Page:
Approximately half of adults in the U.S. fit the criteria for use of anti-obesity pharmacotherapy, but only 2% of those receive such treatment. This is in sharp contrast to the 8.4% of adults diagnosed with diabetes, with 86% of those receiving anti-diabetes pharmacotherapy. In 2012-2014, the first medications in 13 years were FDA approved for long-term management of obesity. In 2013-2014, the newest class of anti-diabetes pharmacotherapy, subtype 2 sodium-glucose transport protein inhibitors (SGLT2s), were FDA approved.
A retrospective analysis of extracted data from the IMS Health National Prescription Audit™ and Xponent™ assessed adoption rates of anti-obesity pharmacotherapies and SGLT2s using univariate linear regressions. Volumes of new and continuing prescriptions were compared using ratio analyses. Prescriber groups were compared by descriptive proportions according to prescription volumes, medical specialty, geographic region, and prescriber-drug overlap.
The entire anti-diabetes market was 15 times the entire anti-obesity market. The anti-obesity market share was: 74.0% phentermine and 18.6% new anti-obesity pharmacotherapies. The mean increase in prescriptions per month were: 25,259 for SGLT2s (95% CI 23,133-27,383 p<.0001), 5,154 for new anti-obesity pharmacotherapies (95% CI 4,800-5,507 p<.0001), and 2,718 for phentermine (95% CI 1,345-4,089 p=0.0003). Medical specialties prescribing the majority of the analysis medications were Family Medicine/General Practice and Internal Medicine. Endocrinology had the highest prevalence of prescribers of any sub-specialty.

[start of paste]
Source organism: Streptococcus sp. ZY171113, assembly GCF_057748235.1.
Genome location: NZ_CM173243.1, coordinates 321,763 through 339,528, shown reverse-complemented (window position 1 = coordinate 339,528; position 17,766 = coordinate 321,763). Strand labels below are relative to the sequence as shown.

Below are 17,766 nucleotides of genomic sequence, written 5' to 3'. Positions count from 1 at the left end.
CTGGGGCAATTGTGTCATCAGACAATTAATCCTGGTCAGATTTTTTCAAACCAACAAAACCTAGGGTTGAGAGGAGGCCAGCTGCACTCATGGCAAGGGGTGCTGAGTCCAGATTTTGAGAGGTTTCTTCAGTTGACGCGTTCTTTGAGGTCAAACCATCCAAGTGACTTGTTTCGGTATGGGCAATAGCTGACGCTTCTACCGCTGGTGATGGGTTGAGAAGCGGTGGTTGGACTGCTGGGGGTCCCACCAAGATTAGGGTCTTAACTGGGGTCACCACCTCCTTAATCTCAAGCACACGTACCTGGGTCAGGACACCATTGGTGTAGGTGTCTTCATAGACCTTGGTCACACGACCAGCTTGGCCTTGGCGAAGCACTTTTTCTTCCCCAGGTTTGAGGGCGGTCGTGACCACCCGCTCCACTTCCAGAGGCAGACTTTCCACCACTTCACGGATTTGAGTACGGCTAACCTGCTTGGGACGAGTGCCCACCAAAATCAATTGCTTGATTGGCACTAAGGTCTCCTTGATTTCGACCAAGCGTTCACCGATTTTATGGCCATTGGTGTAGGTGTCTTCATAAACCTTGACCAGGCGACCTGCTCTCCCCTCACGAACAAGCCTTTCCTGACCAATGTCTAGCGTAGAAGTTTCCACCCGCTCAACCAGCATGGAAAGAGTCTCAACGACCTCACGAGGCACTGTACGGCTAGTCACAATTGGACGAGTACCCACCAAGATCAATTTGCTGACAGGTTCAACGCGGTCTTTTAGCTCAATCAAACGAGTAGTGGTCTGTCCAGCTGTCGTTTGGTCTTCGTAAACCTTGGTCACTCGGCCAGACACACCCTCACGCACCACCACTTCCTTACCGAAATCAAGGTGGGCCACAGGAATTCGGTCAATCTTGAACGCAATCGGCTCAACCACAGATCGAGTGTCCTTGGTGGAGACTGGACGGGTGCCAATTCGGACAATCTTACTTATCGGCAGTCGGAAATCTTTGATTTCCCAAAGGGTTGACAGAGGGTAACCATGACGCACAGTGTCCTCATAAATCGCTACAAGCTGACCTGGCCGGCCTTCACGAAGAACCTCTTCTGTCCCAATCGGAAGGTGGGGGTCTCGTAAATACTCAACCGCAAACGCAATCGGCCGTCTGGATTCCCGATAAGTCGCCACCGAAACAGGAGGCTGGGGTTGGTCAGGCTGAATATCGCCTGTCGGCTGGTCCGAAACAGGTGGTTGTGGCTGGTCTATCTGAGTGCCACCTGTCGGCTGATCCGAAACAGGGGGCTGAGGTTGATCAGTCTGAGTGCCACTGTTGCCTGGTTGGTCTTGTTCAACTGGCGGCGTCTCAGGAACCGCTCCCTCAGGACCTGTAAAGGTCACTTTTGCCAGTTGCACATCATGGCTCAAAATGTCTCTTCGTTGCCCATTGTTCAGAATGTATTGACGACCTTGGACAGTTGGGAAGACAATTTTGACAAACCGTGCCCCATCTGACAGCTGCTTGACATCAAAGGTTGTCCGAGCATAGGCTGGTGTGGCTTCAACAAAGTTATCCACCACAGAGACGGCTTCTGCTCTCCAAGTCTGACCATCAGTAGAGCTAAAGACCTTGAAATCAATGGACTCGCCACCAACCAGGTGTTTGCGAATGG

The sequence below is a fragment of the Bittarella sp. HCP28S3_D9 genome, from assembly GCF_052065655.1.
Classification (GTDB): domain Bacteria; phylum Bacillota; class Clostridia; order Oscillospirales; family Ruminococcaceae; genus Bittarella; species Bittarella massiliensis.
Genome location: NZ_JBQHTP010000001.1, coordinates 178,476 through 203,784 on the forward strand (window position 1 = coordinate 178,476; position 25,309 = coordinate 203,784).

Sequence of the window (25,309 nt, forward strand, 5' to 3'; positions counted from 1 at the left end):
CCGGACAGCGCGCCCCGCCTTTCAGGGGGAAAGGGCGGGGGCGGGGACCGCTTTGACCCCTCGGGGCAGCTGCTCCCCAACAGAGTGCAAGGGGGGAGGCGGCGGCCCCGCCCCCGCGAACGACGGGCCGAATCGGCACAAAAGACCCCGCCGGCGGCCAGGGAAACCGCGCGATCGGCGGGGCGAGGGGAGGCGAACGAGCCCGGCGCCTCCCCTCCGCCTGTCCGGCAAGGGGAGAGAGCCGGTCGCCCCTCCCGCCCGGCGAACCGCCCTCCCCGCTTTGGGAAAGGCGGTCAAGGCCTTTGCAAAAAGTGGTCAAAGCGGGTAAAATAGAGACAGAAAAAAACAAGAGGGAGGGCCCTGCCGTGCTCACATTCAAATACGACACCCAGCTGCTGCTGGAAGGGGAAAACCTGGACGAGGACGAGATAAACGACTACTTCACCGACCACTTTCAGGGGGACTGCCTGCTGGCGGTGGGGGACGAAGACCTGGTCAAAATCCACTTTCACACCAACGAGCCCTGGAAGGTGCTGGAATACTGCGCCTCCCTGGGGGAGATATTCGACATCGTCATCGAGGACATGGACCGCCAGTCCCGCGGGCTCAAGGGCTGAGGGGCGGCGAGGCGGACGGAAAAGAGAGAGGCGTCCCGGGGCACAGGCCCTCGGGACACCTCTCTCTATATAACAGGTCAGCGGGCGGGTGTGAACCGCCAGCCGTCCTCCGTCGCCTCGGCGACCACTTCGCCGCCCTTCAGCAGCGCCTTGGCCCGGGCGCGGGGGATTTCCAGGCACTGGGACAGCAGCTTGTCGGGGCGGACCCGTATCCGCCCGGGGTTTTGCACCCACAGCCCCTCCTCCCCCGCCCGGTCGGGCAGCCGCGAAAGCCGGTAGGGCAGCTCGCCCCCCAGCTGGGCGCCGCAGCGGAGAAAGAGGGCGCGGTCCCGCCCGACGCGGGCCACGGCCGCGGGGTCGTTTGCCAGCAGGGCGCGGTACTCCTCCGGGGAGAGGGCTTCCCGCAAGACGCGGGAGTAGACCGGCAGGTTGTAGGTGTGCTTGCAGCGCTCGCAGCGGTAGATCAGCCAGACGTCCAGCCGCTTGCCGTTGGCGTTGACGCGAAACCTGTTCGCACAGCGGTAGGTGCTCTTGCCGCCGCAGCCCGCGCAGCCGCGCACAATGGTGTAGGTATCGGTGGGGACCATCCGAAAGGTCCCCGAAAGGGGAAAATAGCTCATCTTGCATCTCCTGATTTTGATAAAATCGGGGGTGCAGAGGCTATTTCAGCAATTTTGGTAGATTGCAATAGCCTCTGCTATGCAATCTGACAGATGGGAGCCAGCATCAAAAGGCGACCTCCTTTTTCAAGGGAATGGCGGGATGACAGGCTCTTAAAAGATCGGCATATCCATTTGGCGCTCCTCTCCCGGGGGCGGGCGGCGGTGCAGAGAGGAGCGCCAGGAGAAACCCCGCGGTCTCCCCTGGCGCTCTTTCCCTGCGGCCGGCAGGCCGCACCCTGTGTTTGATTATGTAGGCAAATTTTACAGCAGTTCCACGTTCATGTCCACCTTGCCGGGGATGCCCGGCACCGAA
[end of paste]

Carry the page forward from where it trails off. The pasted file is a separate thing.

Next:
The adoption rate of SGLT2s was nearly exponential, while the adoption rate of new anti-obesity pharmacotherapies was linear. Considering the relative prevalence of obesity to diabetes and that obesity is a major cause of diabetes, these results are paradoxical and suggest biases against the prescribing of anti-obesity pharmacotherapies. The under-prescribing of anti-obesity pharmacotherapies is widely acknowledged, but this is the first prescription data to demonstrate its extent in the U.S.
|Advisor:||Imperato-McGinley, Julianne, Zhu, Yuan-Shan|
|Commitee:||Aronne, Louis J., Kumar, Rekha B., Smith, Kendall A., Thorpe, Lorna, Waitman, Jonathan A.|
|School:||Weill Medical College of Cornell University|
|Department:||Clinical and Translational Investigation|
|School Location:||United States -- New York|
|Source:||MAI 55/03M(E), Masters Abstracts International|
|Subjects:||Medicine, Pharmacy sciences, Health care management|
|Keywords:||Anti-obesity agents, Drug utilization, Obesity, Pharmacotherapy, Physician practice patterns, Weight-reducing drugs|
Copyright in each Dissertation and Thesis is retained by the author. All Rights Reserved
The supplemental file or files you are about to download were provided to ProQuest by the author as part of a
dissertation or thesis. The supplemental files are provided "AS IS" without warranty. ProQuest is not responsible for the
content, format or impact on the supplemental file(s) on our system. in some cases, the file type may be unknown or
may be a .exe file. We recommend caution as you open such files.
Copyright of the original materials contained in the supplemental file is retained by the author and your access to the
supplemental files is subject to the ProQuest Terms and Conditions of use.
Depending on the size of the file(s) you are downloading, the system may take some time to download them. Please be